PARIS — A top Congo opposition leader who fled abroad last year vowed Friday to return home soon to seek the presidency in long-delayed elections, while a group of former African leaders warned of an “acute political crisis” in the troubled country.
Moise Katumbi’s lawyer said they would seek United Nations protection for the opposition leader when he returns to Congo. Katumbi fled the Central African nation amid legal troubles that he said were trumped-up to stop him from challenging longtime President Joseph Kabila.
“I cannot wait,” Katumbi told reporters in Paris. “I am returning to prepare my campaign because I am a candidate. … They don’t have the right to block me.” He did not give a date for his return.
With little sign that presidential elections will be held this year as agreed to under a political deal reached in December, former U.N. Secretary-General Kofi Annan and several former African leaders are warning of an “acute political crisis” in Congo.
The statement by Annan and nine former presidents says the political deal calling for elections this year — and without Kabila as a candidate — is not being respected.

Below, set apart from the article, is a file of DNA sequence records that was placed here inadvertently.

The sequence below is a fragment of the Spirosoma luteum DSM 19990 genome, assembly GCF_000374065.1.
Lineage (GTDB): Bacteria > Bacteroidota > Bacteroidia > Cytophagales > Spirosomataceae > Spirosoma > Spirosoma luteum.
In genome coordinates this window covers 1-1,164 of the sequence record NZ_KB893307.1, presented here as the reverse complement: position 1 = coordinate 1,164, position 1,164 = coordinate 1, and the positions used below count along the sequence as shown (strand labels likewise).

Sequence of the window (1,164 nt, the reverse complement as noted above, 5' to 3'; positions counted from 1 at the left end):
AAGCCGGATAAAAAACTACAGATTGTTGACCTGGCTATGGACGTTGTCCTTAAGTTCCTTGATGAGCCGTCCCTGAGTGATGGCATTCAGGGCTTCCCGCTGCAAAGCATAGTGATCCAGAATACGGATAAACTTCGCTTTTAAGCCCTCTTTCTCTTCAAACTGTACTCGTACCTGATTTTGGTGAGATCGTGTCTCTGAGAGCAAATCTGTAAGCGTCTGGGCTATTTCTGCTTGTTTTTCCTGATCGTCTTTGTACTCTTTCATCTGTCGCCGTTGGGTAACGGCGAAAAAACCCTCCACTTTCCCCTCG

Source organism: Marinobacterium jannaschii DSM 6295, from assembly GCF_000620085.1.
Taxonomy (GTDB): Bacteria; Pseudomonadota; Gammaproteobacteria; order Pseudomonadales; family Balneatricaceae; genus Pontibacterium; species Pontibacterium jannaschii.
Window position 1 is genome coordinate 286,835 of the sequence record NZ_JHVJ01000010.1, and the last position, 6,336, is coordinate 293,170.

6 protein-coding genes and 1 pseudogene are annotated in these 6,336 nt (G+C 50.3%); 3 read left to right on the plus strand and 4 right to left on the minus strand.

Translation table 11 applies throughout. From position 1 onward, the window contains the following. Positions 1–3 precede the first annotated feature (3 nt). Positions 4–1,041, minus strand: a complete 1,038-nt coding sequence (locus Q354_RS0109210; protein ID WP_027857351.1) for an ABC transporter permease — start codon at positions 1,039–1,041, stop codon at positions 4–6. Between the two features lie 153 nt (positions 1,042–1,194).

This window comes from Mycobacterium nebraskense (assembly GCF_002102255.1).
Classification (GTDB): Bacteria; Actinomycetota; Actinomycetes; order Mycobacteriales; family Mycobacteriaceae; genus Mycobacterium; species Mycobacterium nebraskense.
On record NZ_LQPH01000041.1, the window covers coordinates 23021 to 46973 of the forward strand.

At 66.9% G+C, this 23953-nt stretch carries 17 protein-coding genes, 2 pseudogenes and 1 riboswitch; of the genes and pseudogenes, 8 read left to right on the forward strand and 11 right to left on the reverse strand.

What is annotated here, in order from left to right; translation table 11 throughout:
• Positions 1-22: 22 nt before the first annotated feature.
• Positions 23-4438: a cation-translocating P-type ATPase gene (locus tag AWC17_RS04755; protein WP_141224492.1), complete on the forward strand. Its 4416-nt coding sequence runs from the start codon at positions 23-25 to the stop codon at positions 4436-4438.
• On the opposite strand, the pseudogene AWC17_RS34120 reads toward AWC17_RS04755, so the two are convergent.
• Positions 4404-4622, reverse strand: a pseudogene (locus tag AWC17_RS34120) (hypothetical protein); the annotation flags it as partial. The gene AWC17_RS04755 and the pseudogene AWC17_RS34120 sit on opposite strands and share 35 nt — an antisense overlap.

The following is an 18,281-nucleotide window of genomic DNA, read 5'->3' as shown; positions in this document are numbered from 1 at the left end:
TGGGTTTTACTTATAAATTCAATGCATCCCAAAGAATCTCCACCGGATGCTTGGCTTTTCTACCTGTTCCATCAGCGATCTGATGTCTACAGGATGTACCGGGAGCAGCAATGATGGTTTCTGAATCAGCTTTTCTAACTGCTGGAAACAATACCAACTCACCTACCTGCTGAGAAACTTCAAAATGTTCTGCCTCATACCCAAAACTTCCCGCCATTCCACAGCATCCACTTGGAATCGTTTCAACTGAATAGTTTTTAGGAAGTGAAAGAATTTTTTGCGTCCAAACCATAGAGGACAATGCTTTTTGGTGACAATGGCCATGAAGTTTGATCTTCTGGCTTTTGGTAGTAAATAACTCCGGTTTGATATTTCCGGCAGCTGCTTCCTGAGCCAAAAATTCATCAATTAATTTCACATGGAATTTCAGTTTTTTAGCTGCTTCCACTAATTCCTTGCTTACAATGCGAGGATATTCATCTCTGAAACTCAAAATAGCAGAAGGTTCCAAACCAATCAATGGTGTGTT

The statement says Congo’s future “is in grave danger” and that the crisis threatens both the vast, mineral-rich Central African country and the continent at large.
Deadly protests broke out in December as Kabila reached the end of his mandate. The opposition has accused the government of delaying elections to keep him in power. The government has said vote preparations need more time.
“Today Congo is the poorest country of the planet and the richest at the same time. I want to transform our country and stop the chaos that President Kabila is causing in our country,” Katumbi said.
His French lawyer Eric Dupond-Moretti said Congolese authorities have been asked to assure Katumbi’s security, “to not arrest him and to allow him to participate in presidential elections.” He added he would ask U.N. peacekeepers in Congo for protection as well “so that nothing unfortunate happens to him, if you know what I mean.”
Katumbi was sentenced to three years in prison in absentia, along with a $1 million fine, on allegations he falsely acquired a building. He fled abroad as prosecutors announced their intent to try him on charges of hiring mercenaries, which he denied.
Kabila insists that Katumbi has to face justice. The president has shrugged off the possibility that the Western-backed Katumbi could rally millions of people to protest against him.
“And then, what next? If you think that somebody is above the law because he has 1 or 2 million people following him, we would not have a lawful country,” Kabila was quoted this month as saying to Germany’s Der Spiegel. “There is no challenge and I don’t need a strategy. The Congolese people will decide about the future of this country.”